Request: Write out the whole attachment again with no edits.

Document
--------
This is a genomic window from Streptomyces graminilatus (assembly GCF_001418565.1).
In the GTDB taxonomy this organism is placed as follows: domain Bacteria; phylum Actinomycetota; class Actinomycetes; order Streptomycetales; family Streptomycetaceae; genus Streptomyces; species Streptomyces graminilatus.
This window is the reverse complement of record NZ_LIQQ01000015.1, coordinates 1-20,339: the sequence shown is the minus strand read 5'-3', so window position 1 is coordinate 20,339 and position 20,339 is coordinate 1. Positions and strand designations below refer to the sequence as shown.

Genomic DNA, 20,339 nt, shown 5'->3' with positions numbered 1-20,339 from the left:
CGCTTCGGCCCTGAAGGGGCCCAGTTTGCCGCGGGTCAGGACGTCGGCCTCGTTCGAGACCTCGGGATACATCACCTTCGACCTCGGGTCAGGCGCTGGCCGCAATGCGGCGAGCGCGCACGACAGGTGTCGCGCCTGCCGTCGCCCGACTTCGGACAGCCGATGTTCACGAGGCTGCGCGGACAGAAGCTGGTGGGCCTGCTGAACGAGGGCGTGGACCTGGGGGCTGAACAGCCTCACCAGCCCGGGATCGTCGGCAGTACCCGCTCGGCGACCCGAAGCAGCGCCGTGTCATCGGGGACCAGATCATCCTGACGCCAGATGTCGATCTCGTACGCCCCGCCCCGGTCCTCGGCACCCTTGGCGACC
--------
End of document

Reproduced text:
This is a genomic window from Streptomyces graminilatus (assembly GCF_001418565.1).
In the GTDB taxonomy this organism is placed as follows: domain Bacteria; phylum Actinomycetota; class Actinomycetes; order Streptomycetales; family Streptomycetaceae; genus Streptomyces; species Streptomyces graminilatus.
This window is the reverse complement of record NZ_LIQQ01000015.1, coordinates 1-20,339: the sequence shown is the minus strand read 5'-3', so window position 1 is coordinate 20,339 and position 20,339 is coordinate 1. Positions and strand designations below refer to the sequence as shown.

Genomic DNA, 20,339 nt, shown 5'->3' with positions numbered 1-20,339 from the left:
CGCTTCGGCCCTGAAGGGGCCCAGTTTGCCGCGGGTCAGGACGTCGGCCTCGTTCGAGACCTCGGGATACATCACCTTCGACCTCGGGTCAGGCGCTGGCCGCAATGCGGCGAGCGCGCACGACAGGTGTCGCGCCTGCCGTCGCCCGACTTCGGACAGCCGATGTTCACGAGGCTGCGCGGACAGAAGCTGGTGGGCCTGCTGAACGAGGGCGTGGACCTGGGGGCTGAACAGCCTCACCAGCCCGGGATCGTCGGCAGTACCCGCTCGGCGACCCGAAGCAGCGCCGTGTCATCGGGGACCAGATCATCCTGACGCCAGATGTCGATCTCGTACGCCCCGCCCCGGTCCTCGGCACCCTTGGCGACC